Each of the polymers obtained was injection-molded while maintaining the melting temperature at 360-370 C and the mold temperature at 140 C to produce sample plates having the same dimensions as in Example 1, and the samples were tested in the same way as in Example 1.

The reduced specific viscosities of the polymers and the test results are shown in Table 4.

                                  Table 4__________________________________________________________________________  Polymer   Properties of molded articles                       LightAmount of   Heat dis-                  Light                       trans-hydroquinone            tortion                  trans-                       mittance                             Crackcopolymerized            tempera-                  mittance                       retention                             resistanceRuns (mole %)        ηsp/c            ture ( C)                  (%)  (%)   (seconds)__________________________________________________________________________Example18      0.97            161   63   82    >30011Compara-tive  0      1.01            169   67   12    38Example__________________________________________________________________________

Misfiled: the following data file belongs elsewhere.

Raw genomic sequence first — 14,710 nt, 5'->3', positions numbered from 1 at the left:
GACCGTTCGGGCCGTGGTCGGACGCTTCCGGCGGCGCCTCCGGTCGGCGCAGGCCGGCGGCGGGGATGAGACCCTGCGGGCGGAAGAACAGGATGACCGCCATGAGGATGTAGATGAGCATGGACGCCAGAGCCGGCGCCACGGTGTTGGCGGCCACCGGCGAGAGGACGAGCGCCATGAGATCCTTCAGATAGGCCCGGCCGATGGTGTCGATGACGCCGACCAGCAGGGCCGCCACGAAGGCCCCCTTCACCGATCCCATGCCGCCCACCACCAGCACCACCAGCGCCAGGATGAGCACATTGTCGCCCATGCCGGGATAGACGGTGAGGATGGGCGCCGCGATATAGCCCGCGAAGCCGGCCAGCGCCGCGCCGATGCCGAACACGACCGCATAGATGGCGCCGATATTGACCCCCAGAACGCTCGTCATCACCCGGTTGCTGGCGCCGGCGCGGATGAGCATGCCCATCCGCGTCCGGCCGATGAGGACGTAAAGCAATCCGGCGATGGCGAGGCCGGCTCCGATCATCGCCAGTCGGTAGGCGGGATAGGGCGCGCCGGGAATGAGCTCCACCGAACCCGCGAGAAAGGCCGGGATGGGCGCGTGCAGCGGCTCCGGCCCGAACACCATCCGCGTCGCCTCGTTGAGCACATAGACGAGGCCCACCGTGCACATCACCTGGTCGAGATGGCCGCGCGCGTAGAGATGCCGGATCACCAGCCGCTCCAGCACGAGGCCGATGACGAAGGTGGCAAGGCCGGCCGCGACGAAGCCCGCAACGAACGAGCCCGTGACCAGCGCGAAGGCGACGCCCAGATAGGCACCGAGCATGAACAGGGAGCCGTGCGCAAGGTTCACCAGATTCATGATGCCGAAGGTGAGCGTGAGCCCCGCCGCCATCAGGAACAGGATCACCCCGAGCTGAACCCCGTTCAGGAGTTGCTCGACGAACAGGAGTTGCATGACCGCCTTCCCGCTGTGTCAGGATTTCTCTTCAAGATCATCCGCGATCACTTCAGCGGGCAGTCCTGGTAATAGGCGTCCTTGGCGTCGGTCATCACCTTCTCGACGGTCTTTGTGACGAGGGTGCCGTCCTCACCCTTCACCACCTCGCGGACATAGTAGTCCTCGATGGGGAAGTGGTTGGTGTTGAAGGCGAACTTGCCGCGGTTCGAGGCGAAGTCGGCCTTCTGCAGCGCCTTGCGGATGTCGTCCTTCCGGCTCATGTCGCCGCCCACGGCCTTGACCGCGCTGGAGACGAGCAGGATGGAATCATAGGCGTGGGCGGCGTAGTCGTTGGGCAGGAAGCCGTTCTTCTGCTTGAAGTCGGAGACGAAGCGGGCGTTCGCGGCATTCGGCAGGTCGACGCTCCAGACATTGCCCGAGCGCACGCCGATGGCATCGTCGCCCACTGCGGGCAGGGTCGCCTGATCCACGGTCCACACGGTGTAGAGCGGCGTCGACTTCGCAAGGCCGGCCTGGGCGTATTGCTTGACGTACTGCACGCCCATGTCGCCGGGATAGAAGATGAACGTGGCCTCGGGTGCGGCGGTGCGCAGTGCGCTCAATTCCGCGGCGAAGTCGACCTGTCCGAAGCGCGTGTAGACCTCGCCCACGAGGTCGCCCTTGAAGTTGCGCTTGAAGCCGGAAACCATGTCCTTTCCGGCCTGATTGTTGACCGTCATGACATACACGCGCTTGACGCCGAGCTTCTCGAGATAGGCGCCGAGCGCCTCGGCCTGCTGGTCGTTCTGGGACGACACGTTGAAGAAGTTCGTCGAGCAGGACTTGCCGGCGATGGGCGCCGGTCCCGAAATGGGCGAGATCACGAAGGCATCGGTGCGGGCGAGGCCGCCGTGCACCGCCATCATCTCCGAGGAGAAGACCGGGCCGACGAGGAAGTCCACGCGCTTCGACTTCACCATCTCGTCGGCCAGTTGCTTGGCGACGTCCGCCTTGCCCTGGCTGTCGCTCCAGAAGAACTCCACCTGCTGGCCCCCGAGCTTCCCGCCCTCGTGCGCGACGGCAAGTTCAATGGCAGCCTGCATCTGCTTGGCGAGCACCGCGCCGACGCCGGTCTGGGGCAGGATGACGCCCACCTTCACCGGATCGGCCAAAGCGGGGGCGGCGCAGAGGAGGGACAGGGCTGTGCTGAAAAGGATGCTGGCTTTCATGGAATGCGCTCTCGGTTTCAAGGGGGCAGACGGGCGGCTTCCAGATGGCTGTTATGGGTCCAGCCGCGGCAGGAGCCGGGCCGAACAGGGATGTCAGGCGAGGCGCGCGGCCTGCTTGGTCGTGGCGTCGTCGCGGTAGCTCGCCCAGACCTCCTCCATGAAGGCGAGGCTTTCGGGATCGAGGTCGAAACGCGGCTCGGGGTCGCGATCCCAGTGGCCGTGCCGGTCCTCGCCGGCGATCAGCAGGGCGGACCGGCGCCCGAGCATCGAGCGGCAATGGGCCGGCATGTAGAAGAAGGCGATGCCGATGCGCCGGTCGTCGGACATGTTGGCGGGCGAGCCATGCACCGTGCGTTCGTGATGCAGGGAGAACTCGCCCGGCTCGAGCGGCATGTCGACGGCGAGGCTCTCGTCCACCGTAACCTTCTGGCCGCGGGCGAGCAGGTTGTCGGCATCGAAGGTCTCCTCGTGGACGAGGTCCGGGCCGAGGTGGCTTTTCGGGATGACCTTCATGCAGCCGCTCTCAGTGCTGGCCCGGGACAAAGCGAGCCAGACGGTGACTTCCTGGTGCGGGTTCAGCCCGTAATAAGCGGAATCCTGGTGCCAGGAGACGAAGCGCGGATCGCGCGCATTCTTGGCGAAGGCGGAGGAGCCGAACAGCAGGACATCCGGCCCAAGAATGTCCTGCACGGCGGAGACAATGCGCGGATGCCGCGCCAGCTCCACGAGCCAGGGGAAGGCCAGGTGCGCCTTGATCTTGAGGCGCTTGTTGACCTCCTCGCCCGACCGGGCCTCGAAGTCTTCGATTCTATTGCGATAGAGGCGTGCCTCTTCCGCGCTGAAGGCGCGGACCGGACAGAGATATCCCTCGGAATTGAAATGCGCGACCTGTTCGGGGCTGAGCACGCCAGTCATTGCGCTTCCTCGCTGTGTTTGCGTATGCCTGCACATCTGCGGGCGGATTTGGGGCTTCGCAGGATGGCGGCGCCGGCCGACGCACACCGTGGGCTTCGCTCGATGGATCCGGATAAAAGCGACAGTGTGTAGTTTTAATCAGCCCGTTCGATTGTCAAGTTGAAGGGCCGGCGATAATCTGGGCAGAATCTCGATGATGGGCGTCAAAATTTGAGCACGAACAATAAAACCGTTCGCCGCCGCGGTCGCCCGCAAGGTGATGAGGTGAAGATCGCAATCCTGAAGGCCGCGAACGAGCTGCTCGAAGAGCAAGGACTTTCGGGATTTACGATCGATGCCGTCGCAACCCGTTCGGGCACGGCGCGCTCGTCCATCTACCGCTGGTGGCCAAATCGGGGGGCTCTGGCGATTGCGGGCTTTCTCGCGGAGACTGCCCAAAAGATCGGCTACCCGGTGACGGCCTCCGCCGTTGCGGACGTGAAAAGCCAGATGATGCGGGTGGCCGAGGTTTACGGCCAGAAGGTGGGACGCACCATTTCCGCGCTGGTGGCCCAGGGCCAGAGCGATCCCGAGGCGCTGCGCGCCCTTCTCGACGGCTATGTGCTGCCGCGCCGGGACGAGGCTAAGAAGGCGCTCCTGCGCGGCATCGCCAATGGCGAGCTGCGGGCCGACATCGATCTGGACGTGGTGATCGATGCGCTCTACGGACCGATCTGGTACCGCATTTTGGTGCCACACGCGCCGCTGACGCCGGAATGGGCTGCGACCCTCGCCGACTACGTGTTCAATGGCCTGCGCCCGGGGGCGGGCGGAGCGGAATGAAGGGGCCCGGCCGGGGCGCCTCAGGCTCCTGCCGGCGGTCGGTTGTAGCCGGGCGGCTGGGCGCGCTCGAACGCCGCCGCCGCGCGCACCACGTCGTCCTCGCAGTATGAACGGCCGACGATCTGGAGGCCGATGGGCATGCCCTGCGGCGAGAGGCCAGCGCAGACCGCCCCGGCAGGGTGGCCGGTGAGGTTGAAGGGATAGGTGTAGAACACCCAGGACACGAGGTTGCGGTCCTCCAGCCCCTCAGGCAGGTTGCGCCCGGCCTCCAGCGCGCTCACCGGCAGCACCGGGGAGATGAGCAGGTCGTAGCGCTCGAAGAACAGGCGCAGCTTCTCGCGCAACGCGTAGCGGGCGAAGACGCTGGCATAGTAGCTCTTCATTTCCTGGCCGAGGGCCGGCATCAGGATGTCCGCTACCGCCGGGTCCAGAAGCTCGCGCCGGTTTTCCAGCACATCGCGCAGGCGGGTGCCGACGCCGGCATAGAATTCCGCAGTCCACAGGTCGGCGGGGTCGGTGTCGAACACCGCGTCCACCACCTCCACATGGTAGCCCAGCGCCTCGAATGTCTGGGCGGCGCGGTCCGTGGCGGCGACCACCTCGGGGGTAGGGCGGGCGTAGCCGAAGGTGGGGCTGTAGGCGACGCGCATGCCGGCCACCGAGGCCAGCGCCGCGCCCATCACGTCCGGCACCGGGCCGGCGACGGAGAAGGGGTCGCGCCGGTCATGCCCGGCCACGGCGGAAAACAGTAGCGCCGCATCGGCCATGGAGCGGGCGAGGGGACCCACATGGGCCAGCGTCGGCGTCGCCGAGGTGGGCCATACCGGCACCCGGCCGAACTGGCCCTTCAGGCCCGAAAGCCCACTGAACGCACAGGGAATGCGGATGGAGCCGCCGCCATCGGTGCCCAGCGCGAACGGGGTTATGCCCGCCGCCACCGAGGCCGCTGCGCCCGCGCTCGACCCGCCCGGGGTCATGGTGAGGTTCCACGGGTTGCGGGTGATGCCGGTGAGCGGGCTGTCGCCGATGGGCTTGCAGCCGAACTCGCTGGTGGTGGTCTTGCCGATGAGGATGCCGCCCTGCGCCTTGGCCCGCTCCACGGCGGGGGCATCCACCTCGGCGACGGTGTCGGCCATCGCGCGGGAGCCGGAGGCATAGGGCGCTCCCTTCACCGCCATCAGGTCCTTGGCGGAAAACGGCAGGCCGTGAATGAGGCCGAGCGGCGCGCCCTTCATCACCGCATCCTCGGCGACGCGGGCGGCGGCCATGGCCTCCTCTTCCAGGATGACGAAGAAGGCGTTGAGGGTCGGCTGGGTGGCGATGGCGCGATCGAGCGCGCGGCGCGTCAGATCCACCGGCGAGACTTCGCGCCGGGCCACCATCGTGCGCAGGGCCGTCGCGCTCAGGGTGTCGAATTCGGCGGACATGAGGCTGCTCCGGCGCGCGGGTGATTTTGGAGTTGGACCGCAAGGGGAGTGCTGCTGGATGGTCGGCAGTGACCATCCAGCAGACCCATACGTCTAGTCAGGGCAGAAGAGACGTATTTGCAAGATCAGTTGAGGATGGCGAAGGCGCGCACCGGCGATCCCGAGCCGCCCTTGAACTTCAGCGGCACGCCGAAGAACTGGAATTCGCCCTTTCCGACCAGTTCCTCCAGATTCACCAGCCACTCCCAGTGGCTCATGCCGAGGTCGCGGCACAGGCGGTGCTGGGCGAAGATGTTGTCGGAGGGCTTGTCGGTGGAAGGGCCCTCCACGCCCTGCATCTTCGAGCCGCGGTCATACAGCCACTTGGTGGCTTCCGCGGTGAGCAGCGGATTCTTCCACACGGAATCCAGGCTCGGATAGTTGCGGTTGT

Patent Citations
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Referenced by
Citing PatentFiling datePublication dateApplicantTitle
US4153779 *Jun 26, 1978May 8, 1979Eastman Kodak CompanyLiquid crystal copolyester containing a substituted phenylhydroquinone
US4159365 *Oct 5, 1977Jun 26, 1979E. I. Du Pont De Nemours And CompanyPolyphenyl-1,4-phenylene terephthalates and fibers therefrom